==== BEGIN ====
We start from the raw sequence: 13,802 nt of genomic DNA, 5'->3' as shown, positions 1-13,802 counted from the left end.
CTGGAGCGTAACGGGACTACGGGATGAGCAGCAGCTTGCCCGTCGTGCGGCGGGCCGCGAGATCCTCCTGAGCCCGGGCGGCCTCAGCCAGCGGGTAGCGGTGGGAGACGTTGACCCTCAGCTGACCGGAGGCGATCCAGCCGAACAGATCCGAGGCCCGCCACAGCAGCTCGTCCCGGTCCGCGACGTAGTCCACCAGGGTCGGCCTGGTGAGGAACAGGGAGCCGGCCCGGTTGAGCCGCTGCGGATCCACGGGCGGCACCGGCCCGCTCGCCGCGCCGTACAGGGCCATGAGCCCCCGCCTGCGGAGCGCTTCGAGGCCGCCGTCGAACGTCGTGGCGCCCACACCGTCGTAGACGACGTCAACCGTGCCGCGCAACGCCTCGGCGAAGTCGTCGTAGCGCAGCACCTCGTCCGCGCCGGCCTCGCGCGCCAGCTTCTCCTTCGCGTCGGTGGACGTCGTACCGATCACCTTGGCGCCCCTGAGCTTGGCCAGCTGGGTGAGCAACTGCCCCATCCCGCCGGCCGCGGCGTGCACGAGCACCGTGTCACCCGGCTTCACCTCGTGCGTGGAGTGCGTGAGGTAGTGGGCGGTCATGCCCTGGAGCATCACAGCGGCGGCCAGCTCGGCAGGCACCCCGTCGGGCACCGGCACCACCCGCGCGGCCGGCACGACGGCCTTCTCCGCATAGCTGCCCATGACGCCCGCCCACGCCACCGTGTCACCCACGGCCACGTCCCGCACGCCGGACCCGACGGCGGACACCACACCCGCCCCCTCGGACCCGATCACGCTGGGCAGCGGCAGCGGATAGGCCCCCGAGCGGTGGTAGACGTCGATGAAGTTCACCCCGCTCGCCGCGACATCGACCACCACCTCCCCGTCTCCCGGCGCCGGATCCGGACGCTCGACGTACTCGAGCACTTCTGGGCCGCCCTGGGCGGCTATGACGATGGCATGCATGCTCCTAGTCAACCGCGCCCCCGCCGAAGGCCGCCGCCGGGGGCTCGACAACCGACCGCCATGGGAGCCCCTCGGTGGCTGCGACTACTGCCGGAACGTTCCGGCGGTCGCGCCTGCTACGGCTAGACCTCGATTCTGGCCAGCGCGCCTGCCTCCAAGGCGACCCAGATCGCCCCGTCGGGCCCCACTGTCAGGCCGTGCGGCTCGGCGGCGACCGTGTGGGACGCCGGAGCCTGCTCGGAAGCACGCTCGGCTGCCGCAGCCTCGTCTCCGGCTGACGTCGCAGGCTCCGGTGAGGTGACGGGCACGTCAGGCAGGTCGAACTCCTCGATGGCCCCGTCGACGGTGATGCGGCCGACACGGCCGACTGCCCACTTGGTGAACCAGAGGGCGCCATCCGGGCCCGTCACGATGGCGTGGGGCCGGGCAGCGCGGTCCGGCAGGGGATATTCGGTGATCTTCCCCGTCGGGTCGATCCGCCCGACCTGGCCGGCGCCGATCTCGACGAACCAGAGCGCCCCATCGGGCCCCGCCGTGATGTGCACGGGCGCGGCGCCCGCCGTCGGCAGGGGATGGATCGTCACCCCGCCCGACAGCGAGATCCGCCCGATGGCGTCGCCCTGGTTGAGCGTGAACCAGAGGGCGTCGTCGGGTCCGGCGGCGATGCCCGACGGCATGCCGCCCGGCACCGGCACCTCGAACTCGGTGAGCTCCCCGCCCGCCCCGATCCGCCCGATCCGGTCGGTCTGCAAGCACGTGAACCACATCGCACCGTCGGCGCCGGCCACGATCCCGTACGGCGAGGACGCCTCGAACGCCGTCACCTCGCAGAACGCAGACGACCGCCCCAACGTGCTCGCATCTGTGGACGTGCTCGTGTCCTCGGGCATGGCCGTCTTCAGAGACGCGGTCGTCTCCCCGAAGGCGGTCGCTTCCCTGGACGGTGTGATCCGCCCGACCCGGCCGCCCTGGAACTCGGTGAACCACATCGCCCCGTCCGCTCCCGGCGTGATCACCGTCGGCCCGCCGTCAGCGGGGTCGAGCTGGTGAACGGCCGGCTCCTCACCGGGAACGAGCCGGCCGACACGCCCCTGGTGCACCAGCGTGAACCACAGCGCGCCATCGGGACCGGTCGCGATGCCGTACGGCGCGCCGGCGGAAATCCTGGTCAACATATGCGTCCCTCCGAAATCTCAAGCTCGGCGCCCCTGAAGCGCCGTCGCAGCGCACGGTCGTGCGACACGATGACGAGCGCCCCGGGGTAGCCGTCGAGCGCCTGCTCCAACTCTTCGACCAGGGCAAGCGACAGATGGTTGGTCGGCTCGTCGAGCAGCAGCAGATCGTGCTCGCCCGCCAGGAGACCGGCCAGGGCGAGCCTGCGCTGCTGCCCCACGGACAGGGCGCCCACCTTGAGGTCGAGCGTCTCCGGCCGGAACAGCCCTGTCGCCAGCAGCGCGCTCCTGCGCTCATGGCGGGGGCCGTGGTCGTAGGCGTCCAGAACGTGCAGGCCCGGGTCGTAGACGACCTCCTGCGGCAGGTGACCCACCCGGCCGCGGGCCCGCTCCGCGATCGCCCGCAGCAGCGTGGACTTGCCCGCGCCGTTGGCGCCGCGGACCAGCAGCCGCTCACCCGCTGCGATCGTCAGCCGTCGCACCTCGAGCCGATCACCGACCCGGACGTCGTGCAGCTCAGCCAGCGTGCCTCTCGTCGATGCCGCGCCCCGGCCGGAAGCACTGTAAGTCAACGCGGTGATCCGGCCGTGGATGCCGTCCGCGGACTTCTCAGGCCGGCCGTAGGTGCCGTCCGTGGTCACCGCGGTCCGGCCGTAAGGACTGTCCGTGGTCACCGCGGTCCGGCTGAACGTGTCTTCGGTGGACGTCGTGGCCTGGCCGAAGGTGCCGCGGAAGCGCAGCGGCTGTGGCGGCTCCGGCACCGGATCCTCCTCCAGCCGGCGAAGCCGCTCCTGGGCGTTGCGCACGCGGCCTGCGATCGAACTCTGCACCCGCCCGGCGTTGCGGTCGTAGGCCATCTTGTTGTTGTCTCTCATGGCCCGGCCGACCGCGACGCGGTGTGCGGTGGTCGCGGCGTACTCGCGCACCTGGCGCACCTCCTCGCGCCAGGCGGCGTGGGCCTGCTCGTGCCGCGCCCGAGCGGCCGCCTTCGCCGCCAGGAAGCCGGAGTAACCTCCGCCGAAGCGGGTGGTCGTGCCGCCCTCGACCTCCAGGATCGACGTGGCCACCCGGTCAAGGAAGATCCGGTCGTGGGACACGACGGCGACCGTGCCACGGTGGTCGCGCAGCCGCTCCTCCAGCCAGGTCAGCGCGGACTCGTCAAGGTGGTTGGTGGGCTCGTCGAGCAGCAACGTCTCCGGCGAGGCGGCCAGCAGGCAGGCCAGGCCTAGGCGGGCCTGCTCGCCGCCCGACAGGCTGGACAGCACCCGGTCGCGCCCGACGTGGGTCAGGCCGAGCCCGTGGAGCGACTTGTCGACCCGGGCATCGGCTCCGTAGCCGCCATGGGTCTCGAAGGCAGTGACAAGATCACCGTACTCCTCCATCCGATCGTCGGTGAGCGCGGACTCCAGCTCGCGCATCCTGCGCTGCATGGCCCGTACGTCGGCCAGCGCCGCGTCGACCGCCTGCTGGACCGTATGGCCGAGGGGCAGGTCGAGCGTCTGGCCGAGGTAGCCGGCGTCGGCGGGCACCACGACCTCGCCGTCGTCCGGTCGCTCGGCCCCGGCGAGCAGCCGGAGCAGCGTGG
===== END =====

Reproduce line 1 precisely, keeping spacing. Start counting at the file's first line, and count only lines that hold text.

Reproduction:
We start from the raw sequence: 13,802 nt of genomic DNA, 5'->3' as shown, positions 1-13,802 counted from the left end.